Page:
Fishing Denali's clear streams is a great delight to many park visitors. However, the large rivers are clouded with pulverized rock known as glacial flour and provide poor sport fishing. All five species of Pacific salmon spawn within the waters of the park and share the streams with rainbow trout, arctic grayling, and Dolly Varden. Small numbers of lake trout inhabit Byers, Spink, and Lucy Lakes. Burbot and whitefish can also be found in Byers Lake.
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The weather in the park is tempered from continental extremes by the
relatively warm ocean waters 100 miles to the south. The Alaska Range
to the north protects the park from the dramatic temperature extremes
common to Interior Alaska.
summer, temperatures are usually in the 60's with highs, rarely, to
85 degrees F. In mid-summer, almost 21 hours of possible daylight give
ample opportunities for recreational activities. Average winter highs
range from zero to 30 degrees F, while on extremely cold days the low
may reach minus 40 degrees F.
Annual precipitation reaches 30 inches, including an average annual 180 inches of snowfall. Snow begins to accumulate in October and frequently reaches depths of six feet or more. Ice depths on Byers Lake can be quite variable and should be checked before assumed safe. Snow usually melts in May, although patches at higher elevations may persist into July.
The mosaic of plant life is dominated by the white spruce and paper
birch forest. Above the 2500 foot timberline, moss campion, mountain
avens, and other hardy flowering plants brighten the low-growing alpine
tundra community. Moist tundra meadows, frequently characterized by
cotton grass tussocks, may be found in poorly drained areas.
Patches of dense birch-alder-willow thickets are present on upper hillsides and are a bane to off-trail hikers. Black spruce stands surround low muskeg areas, and large black spruce cottonwoods and balsam poplars grow along the river flood plains, particularly west of the Chulitna River. Edible berries of some variety are associated with each of these plant communities; species include blueberries, highbush and lowbush cranberries, currants, watermelon berries, crowberries, and cloudberries.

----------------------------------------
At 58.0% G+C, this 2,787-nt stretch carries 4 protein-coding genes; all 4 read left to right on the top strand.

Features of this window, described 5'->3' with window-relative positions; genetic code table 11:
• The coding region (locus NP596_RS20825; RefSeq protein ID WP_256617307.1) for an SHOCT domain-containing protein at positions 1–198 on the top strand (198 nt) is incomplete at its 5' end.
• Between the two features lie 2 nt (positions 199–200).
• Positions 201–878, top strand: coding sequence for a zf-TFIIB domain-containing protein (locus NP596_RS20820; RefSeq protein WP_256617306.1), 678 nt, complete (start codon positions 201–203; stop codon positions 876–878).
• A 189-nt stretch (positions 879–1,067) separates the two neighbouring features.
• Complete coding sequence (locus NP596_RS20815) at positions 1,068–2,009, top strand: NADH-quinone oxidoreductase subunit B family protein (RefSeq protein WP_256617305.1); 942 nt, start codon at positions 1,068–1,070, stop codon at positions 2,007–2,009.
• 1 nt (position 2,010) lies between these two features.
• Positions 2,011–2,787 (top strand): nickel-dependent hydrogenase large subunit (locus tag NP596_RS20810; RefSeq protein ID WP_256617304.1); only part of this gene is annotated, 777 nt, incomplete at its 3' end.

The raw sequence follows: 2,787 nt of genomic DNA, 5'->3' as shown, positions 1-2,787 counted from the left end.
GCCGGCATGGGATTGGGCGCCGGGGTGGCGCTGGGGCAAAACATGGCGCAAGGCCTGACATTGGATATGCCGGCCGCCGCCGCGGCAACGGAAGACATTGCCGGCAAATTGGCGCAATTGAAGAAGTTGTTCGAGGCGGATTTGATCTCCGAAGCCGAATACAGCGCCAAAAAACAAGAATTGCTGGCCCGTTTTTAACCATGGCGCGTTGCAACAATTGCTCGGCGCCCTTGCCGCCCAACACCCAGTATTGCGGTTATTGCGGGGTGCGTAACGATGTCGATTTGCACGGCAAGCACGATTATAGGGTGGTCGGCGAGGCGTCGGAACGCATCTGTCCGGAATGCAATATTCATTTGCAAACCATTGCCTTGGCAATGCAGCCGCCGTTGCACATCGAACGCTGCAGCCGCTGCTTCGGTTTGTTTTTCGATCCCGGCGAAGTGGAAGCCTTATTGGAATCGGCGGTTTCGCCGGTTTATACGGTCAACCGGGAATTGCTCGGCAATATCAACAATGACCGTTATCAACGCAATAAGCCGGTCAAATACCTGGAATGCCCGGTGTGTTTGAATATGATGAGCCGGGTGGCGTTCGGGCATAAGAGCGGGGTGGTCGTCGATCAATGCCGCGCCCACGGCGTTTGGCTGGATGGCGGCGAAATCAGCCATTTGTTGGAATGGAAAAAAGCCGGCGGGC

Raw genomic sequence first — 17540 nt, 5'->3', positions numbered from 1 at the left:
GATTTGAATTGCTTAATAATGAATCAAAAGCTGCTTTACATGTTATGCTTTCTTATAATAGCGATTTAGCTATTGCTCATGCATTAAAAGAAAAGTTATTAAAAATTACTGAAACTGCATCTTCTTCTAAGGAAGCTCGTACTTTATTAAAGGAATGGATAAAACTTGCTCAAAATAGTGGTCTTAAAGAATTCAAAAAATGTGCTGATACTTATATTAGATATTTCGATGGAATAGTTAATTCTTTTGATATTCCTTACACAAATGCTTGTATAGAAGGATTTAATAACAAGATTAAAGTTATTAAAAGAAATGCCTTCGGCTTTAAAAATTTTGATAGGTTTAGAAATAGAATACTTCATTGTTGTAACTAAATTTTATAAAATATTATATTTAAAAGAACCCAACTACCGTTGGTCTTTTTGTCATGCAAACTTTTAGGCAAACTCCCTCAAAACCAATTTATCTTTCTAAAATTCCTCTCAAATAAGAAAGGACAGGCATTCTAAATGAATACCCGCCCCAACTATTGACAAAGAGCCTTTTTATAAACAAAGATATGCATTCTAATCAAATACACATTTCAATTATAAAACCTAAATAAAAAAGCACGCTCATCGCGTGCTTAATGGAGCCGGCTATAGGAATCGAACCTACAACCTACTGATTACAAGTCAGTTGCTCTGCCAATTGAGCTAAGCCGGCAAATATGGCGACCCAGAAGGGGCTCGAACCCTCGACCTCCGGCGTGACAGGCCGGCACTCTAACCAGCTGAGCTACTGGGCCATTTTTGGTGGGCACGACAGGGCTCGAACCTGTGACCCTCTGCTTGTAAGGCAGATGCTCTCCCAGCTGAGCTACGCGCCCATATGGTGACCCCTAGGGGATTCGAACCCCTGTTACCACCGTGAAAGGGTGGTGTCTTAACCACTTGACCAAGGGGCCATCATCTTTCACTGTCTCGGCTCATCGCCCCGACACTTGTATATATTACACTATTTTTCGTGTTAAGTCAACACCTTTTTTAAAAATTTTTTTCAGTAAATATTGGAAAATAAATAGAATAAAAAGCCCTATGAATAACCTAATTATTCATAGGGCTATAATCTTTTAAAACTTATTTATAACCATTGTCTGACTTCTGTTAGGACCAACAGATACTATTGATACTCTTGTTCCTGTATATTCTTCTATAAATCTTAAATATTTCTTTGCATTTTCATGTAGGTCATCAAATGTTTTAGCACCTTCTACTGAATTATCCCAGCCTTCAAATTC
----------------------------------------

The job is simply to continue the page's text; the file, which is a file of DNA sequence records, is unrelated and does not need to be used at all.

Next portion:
Safety in the Back Country
Except for roadside facilities, the park is essentially a wilderness. Proper equipment, good physical condition, and appropriate knowledge are necessary for safe back country travel. Hiking routes may not be clearly marked, so the ability to use topographic maps is essential, especially in poor weather.
The park is large, and emergency aid may be many hours away. Back country users should be prepared to handle their own emergencies. Hikers should always carry warm clothing and good quality rain gear, as inclement weather can set in quickly and last for days.
Awareness of your actual location on a map can be critical in whiteout conditions, which can occur in any season. The use of USGS topographic maps will enhance your appreciation of the park's terrain and help you keep track of your whereabouts. USGS maps for Denali are Talkeetna C-1, C-2, and D-1, and Talkeetna Mountains C-6 and D-6. They are available at the Visitor Contact Station at the Alaska Veterans Memorial, Mile 147.1, Parks Highway.
Glacial and snow-melt streams can rise radically between morning and midday, so planning and caution are needed when crossing rivers. Safe travel near glacial or avalanche terrain requires experience and special equipment. Back country travelers should never travel alone, especially in winter. They should inform a friend of planned travel and routes and return time. In addition, a trip information slip should be filled out at the trail register boxes located at the trailheads.
For More Information
A staffed visitor contact station at the Alaska Veterans Memorial, at mile 147.1, and bulletin boards at developed facilities throughout the park display detailed information on the park's history, natural resources, hiking routes and advice for the traveling public. For specific inquires, contact the Denali Ranger through the Mat-Su/CB Area Headquarters at: Alaska State Parks - Mat-su/CB Area, 7278 East Bogard Road, Wasilla, AK 99654; telephone (907)745-3975; fax (907)745-0938.
In case of an emergency, contact the Alaska State Troopers at:
Talkeetna Trooper Post,
mile .4 Talkeetna Spur Rd.
Call 911 or (907)733-2256
Cantwell, mile 209.6 Parks Highway
Emergency telephones within the park are located at:
Mt. McKinley Princess Lodge, mile 132.5
Denali View North Campground Host, mile 162.7
Alaska Veterans Memorial, Visitor Contact Station, mile 147.1
Byers Lake Campground Host, mile 147.0
For a copy of this brochure, contact the DNR Public Information Center at email@example.com